The first event of the day was a 290kg Deadlift for reps in 60 seconds. I pulled 10 reps taking the event win. All I had to do was ensure I got enough reps to take 1st place, without jeopardizing the events that followed. The reps were steady and controlled, ensuring my hamstring was intact and ready to go for the next event.
Log press was event 2. 130kg for reps in 60 seconds. As I had won the deadlift event I was able to compete last. I saw how many reps the other competitors had completed, and beat it by 1. I took the event win with 6 reps. The log was bloody beautiful and I honestly felt like I could have smashed 10 reps out if required. Again, competing smart was the order of the day. Do as little as possible to reap the benefit in later events.
The third event was 380kg Yoke over a 20m distance. Again because I won the log, I got to compete last in this event. I had seen what all the other competitors had done. There was no way I was going to beat a couple of the guys, they fucking flew down the course. But I knew if I finished the distance, I would secure 3rd place… still keeping me in 1st place overall.
25kg Forward Axe hold for as long as possible was the 4th event. This is one of my stronger events, as it is purely a pain event. Due to my 3rd place Yoke finish, two competitors had the advantage of knowing what they had to beat. One beat my time by 0.5seconds, and the second by 1.2seconds. I finished 3rd overall in this event by literally the click of a stopwatch! Luckily, it was guys who had not performed to well in previous events who took the win.
I went into the final event with a 4.5 overall lead of the competition. However. The event was a moving event. 2x120kg sandbags had to be carried 20m and placed over a bar 45inches high. The numbers were tight and it wasn’t really clear what I had to do to take the overall competition win, so all I could do, was go out and do my best. By this time of the day, it was late afternoon, I was feeling the effects of the day. The weight felt ridiculously heavy, but I got the first sandbag down to the bar (albeit slowly) and attempted to lift it over the bar. No matter what I tried, I was knackered, completely out of energy, and it just wouldn’t go over. I ran out of time, and then all I could do was wait and hope.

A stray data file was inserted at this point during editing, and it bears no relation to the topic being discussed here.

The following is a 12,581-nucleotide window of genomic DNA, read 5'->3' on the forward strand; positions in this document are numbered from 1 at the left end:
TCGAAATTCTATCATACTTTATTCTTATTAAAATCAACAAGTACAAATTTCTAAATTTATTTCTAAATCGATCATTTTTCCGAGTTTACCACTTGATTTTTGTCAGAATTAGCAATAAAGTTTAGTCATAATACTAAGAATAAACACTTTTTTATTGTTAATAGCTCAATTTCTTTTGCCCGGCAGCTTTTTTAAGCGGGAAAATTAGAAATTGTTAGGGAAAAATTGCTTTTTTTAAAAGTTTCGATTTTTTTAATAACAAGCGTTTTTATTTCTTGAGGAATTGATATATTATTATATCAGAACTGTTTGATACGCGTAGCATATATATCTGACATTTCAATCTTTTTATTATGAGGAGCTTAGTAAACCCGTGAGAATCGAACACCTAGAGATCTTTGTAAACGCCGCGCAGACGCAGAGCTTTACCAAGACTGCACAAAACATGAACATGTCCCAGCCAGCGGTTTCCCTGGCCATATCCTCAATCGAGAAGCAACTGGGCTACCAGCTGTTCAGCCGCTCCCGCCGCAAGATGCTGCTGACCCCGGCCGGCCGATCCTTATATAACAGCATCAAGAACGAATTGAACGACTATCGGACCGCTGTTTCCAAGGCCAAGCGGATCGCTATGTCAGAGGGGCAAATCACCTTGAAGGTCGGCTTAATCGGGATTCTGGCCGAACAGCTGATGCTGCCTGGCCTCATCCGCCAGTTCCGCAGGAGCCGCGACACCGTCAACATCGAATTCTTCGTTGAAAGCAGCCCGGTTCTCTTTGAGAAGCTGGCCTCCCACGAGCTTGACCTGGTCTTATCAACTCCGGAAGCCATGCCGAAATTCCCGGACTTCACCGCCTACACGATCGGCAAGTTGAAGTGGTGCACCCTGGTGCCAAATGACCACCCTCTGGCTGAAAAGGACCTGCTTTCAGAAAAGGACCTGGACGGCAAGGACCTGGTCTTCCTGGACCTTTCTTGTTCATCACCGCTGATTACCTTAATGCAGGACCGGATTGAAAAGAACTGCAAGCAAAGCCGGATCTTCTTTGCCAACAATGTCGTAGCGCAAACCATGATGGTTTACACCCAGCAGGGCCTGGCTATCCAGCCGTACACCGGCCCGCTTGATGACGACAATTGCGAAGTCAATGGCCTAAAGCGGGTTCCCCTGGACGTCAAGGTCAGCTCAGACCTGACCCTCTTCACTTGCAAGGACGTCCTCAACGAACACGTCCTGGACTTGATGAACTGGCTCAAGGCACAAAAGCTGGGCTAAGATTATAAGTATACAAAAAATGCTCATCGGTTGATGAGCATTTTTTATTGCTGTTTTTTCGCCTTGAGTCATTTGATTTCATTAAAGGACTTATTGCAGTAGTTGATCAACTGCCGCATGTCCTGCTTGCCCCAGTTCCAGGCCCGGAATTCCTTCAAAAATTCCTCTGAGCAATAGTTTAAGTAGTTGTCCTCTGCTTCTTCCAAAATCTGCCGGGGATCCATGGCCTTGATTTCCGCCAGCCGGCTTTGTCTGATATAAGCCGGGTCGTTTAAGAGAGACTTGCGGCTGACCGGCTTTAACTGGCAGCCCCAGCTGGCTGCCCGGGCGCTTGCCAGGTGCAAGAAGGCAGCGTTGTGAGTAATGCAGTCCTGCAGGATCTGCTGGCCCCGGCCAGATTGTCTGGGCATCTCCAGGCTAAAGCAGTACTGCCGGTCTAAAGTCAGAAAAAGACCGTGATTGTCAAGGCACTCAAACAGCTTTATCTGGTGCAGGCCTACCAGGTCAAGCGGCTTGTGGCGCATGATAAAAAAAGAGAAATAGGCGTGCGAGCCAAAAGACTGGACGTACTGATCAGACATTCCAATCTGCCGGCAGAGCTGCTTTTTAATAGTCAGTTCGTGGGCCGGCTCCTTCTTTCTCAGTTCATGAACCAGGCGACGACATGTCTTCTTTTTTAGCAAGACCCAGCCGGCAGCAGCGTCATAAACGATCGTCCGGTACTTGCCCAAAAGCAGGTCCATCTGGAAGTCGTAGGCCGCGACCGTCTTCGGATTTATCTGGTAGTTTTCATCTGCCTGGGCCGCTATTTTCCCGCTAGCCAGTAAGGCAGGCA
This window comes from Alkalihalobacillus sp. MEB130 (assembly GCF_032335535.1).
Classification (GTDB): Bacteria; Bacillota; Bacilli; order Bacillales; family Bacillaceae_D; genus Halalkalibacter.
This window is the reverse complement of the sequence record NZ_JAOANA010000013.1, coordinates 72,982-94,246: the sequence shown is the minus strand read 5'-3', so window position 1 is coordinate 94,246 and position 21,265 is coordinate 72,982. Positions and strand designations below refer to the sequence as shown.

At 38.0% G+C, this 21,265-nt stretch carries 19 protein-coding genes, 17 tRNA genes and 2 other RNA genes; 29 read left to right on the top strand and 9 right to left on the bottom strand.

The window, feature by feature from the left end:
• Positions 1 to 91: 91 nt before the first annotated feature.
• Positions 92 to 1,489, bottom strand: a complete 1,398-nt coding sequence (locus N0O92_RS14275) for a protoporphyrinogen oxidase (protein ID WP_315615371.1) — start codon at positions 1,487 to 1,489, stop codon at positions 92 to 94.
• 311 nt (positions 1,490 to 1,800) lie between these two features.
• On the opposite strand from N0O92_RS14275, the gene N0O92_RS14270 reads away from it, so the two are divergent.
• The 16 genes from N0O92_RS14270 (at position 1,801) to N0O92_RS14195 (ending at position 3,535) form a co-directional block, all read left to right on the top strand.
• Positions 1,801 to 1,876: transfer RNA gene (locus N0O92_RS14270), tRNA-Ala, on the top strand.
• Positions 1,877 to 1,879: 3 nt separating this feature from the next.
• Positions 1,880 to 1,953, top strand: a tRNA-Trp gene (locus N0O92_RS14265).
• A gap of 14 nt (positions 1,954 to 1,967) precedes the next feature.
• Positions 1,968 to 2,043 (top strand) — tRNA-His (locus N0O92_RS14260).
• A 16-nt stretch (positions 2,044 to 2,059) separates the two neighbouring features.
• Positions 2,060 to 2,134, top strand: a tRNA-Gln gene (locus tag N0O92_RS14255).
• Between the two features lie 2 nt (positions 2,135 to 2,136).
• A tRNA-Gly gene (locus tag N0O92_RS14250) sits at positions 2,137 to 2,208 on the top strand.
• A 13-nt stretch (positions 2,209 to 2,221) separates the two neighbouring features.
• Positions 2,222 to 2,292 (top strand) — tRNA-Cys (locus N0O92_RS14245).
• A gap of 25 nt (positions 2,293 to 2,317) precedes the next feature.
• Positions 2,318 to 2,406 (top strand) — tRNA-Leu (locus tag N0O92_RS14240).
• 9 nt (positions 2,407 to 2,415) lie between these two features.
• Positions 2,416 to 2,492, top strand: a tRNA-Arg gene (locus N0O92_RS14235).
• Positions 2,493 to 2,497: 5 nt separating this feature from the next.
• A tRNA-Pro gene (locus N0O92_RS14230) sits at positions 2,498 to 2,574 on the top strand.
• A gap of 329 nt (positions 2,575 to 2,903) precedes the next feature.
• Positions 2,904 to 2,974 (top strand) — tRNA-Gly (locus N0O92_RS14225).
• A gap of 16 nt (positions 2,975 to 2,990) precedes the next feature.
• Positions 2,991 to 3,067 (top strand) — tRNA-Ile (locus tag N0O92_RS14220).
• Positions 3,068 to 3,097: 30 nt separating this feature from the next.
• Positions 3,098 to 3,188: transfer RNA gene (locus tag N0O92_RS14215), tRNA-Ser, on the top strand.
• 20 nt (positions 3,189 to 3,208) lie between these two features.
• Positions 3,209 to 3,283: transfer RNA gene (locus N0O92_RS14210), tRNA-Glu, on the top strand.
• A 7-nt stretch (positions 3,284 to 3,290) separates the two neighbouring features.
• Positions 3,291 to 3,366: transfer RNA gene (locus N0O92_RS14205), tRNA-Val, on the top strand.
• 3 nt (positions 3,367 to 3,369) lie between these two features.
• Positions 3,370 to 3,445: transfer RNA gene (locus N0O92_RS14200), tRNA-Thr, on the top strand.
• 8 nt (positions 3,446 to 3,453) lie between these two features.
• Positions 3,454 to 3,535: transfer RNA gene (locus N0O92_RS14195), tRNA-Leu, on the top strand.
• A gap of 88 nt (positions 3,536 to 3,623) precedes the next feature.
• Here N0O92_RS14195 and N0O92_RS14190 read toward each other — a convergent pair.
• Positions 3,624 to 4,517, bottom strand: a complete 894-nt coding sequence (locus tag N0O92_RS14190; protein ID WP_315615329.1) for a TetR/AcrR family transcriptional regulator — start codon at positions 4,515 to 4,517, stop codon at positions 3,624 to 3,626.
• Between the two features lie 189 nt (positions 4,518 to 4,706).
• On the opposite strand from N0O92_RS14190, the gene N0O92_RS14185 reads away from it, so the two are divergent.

As the numbers were being crunched the realization of potentially throwing away the lead it really started to hit home. All I had to do was put one fucking sandbag over the bar for 1 point. As I had not managed that, I scored 0 points. It hit me hard. I took myself off, had a strong word with myself and tried to see the positives. There were two ways to look at this. I had lost the overall competition by 0.5points and thrown away the lead. Or I had nearly secured the competition win with one event to go, regardless of the outcome of the final event. I chose the latter. As the names were being called with the placings, it was no shock when Luke Fullbrook was announced as finishing in 3rd place. I smiled, accepted my medal gracefully and congratulated the other athletes. Let me tell you, a few years ago, I would have not even stayed around to accept 3rd place. This shows just how far I have come not only physically but mentally too.
The main contributing factor to my happiness despite the result, was the fact I had still qualified for the Official Strongman World Championships in Florida. I know what I have to do and how I’m going to achieve it, and I will work my nuts off to get there and be the best. The Purple Road continues, and mentally and physically I am prepared for the journey.
I am thankful for the PIVX community for supporting me on my journey and I can’t wait to be celebrating with you all as the World’s Strongest Master.